Previous studies described this prominent role of residue 71H determining the CDR-H2 loop structure by considering crystal structures and sequences of naturally occurring antibodies and their respective variations. However, among these antibodies the CDR-H2 loop sequence not only differed, but they revealed also a high diversity in length, sequence, and structure of other CDR loops. Thus, in the course of antibody humanization, various studies focused on understanding the function of residue 71H on structure, antigen-binding, and stability and engineered identical antibodies differing only in the type of residue at position 71H. Compared to the natural variations in this residue, functional differences could now be pinpointed to a single residue (6972). Already from the earliest antibody engineering efforts, it has been observed that biases in the natural repertoire, which contribute to folding and stability, are selected and contribute successfully to the design of antibodies and synthetic libraries. Thus, also different residue types at position 71H could be used to finetune the functions of antibodies and to balance the benefits of functional diversity by combining features of natural and engineered repertoires (73, 74).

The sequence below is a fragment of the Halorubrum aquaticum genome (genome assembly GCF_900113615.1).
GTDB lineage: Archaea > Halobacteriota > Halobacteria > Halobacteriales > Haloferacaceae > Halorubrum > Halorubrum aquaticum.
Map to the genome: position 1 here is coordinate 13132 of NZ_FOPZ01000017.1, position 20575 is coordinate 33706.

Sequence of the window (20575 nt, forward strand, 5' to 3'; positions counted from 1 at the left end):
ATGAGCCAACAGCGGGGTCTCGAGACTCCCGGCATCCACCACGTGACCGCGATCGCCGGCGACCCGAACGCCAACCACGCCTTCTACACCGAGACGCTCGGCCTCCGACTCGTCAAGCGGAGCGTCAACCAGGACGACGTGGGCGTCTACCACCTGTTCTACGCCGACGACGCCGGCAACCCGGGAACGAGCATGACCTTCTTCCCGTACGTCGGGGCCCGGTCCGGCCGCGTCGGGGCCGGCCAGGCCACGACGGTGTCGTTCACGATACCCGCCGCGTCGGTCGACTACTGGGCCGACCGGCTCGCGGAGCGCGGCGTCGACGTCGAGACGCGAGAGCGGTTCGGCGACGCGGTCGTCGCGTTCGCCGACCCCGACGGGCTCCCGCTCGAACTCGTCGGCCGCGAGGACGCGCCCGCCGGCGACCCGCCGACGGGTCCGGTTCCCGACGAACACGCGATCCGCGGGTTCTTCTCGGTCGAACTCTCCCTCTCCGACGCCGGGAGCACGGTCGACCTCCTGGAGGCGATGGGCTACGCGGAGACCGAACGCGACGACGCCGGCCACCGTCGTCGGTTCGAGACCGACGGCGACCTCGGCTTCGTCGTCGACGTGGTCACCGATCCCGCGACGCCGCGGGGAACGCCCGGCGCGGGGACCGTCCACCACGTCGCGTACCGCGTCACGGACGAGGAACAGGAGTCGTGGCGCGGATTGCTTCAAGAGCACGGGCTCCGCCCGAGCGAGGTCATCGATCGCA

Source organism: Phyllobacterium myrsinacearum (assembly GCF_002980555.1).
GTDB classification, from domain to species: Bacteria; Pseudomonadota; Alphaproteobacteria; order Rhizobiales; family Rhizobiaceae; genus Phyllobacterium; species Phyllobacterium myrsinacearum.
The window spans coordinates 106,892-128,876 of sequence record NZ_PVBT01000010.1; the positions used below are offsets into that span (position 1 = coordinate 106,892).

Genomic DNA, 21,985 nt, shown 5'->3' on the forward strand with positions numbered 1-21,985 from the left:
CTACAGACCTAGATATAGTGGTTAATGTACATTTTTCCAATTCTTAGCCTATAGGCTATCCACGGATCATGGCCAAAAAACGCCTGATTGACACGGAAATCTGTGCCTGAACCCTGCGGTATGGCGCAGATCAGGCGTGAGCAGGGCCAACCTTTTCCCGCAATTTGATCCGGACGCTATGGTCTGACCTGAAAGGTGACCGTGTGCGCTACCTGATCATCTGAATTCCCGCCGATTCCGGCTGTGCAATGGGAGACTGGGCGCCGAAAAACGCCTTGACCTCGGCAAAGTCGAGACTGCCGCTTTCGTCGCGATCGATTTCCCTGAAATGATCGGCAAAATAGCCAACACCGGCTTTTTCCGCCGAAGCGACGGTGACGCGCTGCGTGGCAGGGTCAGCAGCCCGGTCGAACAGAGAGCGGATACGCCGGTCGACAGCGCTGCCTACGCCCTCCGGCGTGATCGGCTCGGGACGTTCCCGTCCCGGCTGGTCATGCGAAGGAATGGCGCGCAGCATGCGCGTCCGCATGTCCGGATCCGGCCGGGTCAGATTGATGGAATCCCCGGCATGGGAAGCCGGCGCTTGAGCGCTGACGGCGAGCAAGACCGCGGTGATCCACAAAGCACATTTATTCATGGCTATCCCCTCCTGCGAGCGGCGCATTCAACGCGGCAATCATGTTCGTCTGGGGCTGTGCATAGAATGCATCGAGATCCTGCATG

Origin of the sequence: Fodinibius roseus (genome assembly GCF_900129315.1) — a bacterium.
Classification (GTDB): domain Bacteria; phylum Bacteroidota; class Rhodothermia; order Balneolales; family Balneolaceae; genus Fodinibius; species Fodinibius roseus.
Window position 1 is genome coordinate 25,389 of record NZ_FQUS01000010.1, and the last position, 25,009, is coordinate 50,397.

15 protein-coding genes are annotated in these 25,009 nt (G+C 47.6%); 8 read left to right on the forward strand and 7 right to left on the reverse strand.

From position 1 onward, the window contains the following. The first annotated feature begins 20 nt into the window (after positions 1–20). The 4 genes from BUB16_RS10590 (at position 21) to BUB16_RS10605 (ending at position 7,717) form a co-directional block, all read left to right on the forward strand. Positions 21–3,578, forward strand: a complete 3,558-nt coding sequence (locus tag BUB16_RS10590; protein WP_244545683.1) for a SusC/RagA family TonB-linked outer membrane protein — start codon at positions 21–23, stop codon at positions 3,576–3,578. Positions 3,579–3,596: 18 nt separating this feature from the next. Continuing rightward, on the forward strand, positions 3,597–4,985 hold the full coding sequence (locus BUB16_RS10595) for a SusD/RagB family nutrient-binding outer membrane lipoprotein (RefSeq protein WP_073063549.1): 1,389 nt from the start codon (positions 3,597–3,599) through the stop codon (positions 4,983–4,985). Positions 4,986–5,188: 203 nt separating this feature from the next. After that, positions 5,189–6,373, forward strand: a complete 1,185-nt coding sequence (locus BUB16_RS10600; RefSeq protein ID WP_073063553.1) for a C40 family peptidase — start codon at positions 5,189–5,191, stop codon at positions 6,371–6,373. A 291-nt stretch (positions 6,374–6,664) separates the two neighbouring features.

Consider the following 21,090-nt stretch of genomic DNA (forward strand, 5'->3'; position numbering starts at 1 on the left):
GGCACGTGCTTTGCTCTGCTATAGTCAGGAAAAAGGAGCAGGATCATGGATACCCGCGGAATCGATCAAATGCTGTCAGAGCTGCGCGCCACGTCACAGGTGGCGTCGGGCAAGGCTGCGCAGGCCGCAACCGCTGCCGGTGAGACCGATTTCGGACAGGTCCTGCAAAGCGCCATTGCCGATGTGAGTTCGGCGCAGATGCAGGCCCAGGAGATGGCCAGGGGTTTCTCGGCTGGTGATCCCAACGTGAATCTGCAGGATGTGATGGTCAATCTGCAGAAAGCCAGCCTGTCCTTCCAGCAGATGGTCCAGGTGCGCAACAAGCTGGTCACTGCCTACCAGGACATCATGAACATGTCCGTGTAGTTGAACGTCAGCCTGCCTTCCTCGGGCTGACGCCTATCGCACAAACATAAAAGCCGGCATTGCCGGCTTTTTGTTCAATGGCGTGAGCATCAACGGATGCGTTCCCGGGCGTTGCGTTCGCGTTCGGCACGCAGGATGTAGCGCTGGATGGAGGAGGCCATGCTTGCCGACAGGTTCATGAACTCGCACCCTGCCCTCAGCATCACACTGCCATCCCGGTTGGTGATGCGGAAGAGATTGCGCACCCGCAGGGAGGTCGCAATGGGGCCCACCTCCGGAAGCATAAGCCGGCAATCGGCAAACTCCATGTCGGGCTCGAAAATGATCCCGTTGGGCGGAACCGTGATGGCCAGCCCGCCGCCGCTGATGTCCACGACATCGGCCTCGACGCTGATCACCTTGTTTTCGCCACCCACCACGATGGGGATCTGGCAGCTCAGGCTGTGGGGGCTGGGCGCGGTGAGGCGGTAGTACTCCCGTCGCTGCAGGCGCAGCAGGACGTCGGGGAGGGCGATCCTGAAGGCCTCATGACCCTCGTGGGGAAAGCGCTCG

Especially interesting is that the 71H residue belongs to the Vernier-zone residues, which have been discussed to play a critical role in the humanization and for the rational design of antibodies in general as they can influence antibody specificity and affinity (65, 75, 76). Additionally, residue 71H is part of the DE loop, also called H4 loop, which joins strands D and E on the heavy chain variable domain (9). The H4 loop has been traditionally considered to be part of the antibody framework; however, it has been shown not only for antibodies but also for T-cell receptors that the H4 loop can directly interact with the antigen and thus, influence antigen binding (9, 40). The fact that one single residue in the H4 loop can determine different paratope conformations in solution strongly supports the idea of highly correlated CDR loop movements, which interconvert into each other on the micro-to-millisecond timescale and favor specific interdomain orientations (12, 13, 41, 62, 68, 77, 78). Considering only one single static structure might not be sufficient to fully understand the consequences of point mutations on the resulting conformational diversity (42, 79). In line with these observations, we show for the human germline IGHV1-69/IGKV1-39 antibody strong population shifts towards different dominant paratope conformations in solution, when substituting 71H from an alanine to an arginine (Figure 2 and Figure 3). Additionally, we also identified shifts in the relative VH–VL orientations depending on the type of residue of 71H.